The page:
Turner Sports will assist in marketing and producing the series. The broadcast team is not known at this point although it will be provided by Turner Sports and/or Top Rank.
truTV is in 89.7 million households according to TV by the Numbers.
Another boxing series on television although this was does not involve Al Haymon. The series may compete with SpikeTV’s lineup of combat sports (which include’s Haymon’s PBC) and the new line of boxing coming up later this year on ESPN. With all the boxing that has been announced this year, it’s hard to fathom a network not carrying the sport. Is there a point where there is too much boxing? While I do see the benefit of running live events to further promote bigger events, one would have to wonder if these truTV cards would be only for the most ardent boxing fan.
April 1, 2015
The Wall Street Journal is reporting that May 2nd’s long-awaited PPV fight between Manny Pacquiao and Floyd Mayweather, Jr. will have a price point of $99 HD and $89 SD. It will be the highest priced PPV ever.
The previous high for a sport PPV was “The One” which featured Mayweather fighting Canelo Alvarez. The event which drew a record $152 million in PPV also had the highest price point, $74.95 HD ($64.95 SD) for a PPV prior to next month’s event.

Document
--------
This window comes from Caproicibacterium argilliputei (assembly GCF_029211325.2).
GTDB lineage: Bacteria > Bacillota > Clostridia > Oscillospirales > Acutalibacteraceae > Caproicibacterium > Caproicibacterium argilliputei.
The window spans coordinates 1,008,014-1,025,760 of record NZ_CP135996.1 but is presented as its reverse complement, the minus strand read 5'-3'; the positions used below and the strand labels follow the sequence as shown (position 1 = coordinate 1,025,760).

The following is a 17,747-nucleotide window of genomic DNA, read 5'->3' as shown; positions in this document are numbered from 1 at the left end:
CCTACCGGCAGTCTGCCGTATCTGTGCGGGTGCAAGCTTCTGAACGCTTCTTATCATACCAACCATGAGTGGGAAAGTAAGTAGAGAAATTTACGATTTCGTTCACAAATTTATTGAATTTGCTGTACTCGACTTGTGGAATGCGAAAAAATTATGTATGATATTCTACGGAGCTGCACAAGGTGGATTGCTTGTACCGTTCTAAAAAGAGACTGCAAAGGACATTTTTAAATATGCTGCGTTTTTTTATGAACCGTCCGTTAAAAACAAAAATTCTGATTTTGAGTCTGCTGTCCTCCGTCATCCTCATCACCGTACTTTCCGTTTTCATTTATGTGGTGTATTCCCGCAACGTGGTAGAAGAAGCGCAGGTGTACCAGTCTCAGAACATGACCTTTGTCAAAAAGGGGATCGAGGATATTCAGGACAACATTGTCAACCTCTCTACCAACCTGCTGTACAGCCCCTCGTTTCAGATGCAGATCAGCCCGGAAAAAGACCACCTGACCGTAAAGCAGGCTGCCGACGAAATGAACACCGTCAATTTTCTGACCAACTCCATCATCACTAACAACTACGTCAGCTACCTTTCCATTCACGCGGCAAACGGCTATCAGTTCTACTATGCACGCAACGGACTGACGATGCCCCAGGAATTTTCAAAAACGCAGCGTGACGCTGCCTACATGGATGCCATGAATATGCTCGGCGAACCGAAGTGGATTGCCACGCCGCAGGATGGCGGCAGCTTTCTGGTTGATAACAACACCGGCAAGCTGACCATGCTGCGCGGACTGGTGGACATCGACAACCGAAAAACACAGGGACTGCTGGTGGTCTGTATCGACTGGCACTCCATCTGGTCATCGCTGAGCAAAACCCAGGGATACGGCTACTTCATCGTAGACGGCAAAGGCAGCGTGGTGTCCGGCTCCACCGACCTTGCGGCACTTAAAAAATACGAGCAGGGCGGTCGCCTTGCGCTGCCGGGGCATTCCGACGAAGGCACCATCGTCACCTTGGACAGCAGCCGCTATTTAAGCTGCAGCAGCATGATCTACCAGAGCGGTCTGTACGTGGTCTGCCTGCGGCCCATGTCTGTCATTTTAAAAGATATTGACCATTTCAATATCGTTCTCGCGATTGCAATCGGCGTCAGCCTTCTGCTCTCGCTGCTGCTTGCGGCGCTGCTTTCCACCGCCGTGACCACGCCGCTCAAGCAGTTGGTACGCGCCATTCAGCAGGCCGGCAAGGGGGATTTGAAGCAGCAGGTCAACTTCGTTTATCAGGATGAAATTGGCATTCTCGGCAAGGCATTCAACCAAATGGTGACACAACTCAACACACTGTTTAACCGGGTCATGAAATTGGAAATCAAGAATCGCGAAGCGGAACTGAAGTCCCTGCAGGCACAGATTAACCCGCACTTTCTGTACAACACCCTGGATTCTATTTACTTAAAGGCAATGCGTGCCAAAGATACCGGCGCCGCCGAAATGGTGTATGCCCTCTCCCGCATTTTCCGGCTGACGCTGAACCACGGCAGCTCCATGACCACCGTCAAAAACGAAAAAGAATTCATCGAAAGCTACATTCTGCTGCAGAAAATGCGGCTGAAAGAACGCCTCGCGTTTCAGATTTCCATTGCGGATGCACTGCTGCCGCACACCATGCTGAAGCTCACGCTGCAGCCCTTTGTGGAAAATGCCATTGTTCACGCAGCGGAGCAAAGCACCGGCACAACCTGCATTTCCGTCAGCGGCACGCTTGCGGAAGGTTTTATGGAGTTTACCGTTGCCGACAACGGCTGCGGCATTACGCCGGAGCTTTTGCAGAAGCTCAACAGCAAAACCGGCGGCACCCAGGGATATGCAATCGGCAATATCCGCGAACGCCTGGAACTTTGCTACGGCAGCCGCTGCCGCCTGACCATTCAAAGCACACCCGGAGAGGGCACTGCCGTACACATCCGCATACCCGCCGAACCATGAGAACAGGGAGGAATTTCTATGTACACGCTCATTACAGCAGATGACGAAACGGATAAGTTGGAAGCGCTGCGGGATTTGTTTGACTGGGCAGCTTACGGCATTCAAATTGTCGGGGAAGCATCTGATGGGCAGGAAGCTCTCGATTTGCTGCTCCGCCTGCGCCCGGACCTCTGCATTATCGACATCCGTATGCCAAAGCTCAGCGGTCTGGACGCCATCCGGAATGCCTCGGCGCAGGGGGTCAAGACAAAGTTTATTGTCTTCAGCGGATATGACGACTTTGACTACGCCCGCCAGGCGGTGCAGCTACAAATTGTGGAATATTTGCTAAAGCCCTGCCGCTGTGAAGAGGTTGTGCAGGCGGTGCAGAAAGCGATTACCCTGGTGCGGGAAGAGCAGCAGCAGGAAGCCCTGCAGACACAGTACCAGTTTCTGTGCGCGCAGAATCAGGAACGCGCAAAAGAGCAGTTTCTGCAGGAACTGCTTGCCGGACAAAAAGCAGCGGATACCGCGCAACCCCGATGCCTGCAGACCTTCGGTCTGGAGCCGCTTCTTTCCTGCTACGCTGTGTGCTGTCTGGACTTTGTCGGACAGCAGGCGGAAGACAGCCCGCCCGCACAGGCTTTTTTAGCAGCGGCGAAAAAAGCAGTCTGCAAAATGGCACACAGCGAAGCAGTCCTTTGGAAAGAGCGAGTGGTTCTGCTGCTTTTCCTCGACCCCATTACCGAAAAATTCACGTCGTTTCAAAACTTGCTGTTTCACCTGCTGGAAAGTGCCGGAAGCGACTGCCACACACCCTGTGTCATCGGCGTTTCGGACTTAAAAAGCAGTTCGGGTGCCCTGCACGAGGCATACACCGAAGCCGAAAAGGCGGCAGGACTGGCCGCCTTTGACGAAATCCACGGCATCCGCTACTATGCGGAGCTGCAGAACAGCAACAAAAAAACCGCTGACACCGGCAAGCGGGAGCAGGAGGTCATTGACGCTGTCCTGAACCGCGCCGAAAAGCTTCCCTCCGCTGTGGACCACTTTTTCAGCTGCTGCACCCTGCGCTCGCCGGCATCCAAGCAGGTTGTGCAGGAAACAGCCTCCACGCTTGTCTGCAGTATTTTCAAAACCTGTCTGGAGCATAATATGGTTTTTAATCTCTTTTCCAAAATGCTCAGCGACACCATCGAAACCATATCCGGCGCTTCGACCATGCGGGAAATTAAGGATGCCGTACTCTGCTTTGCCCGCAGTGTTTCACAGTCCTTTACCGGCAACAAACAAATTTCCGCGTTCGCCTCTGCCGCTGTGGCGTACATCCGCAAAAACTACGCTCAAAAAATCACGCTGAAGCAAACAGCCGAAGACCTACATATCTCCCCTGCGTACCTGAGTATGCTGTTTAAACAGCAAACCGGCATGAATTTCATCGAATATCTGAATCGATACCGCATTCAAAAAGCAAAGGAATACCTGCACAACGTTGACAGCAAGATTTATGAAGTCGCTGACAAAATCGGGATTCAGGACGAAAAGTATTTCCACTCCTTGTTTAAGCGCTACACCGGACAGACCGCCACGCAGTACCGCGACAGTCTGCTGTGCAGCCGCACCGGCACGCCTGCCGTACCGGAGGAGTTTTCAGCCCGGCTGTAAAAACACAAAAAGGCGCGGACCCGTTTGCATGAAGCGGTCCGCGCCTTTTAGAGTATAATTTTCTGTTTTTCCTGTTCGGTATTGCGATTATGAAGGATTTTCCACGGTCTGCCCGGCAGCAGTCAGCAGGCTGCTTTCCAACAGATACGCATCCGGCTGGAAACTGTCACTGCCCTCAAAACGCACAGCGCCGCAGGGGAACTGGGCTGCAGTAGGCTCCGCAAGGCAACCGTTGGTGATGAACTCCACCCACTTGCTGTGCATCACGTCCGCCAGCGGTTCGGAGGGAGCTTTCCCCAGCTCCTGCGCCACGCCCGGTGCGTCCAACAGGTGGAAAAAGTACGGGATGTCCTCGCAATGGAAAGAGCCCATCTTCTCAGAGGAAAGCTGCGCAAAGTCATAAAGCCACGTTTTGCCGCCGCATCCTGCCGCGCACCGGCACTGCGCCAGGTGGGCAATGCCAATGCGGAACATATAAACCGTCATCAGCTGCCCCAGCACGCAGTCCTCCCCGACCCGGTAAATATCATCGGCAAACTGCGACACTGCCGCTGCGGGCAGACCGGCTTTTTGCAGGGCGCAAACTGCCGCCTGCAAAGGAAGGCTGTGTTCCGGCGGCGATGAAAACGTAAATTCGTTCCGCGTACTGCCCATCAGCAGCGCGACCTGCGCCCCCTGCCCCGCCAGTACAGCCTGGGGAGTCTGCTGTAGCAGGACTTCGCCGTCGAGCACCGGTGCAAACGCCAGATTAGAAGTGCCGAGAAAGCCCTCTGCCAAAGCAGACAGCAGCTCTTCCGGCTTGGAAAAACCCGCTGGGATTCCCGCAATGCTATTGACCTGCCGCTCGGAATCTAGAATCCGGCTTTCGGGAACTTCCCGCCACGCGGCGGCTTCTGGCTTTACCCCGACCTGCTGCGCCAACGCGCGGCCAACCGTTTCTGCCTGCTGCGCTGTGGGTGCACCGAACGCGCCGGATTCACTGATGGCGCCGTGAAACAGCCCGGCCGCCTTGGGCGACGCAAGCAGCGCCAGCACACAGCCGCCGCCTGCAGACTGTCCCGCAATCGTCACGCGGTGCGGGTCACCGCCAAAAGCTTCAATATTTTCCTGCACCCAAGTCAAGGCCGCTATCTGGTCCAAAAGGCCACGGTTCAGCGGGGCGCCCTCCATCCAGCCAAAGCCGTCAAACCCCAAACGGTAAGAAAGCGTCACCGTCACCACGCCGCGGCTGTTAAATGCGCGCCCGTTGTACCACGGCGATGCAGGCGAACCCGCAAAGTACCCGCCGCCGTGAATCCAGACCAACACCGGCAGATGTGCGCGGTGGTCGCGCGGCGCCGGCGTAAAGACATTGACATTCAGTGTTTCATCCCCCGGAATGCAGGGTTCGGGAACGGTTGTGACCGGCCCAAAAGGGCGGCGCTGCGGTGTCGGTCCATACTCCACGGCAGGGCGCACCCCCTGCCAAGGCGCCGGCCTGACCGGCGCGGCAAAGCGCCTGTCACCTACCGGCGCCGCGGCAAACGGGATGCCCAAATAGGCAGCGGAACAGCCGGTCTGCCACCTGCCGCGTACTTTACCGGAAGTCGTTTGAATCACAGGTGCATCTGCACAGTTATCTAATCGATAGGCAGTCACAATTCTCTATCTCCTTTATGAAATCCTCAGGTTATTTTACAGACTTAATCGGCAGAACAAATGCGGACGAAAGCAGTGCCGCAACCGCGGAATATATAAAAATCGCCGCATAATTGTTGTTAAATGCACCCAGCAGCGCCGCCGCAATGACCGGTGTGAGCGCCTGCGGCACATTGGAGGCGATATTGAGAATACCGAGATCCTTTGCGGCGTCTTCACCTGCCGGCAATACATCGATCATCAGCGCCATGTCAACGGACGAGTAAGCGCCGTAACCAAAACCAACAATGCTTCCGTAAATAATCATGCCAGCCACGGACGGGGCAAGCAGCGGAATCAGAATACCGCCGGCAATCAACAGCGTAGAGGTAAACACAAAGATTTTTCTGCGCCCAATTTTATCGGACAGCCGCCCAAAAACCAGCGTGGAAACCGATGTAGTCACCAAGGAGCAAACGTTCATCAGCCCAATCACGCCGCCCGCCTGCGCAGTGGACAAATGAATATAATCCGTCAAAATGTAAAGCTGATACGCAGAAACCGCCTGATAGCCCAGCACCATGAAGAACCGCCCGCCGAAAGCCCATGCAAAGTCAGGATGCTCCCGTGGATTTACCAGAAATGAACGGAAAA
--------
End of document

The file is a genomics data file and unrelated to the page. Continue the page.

HBO and Showtime are handling the negotiations with pay-TV distributors and had sought an advantageous split on behalf of Mayweather and Pacquiao. With a normal split of 50/50 for PPVs, HBO and Showtime were looking for a 70/30 split of the PPV revenue. Of course, pay-TV distributors balked at the proposal.
The key distributors involved are iN Demand and DirecTV. The other distributors that the networks must reach agreements with are Dish Network and Vubiquity, the entity that handles negotiations for AT&T and others.
The WSJ report indicates that distributors will concede a split in the favor of the networks but not as much as the 70% proposal.
Estimates claim that the PPV could garner 3 million PPV buys which may almost double the previous PPV record.
It’s unlikely that $100 will deter many wanting to see this fight. Although the price is steep for a fight that many believe should have happened years ago, it is still an attraction that is unique and features the best known boxers in the sport. It was no surprise that HBO and Showtime sought a bigger piece of the pie in these negotiations as both are trying to maximize the revenues as they have agreed to partner in this event.
March 13, 2015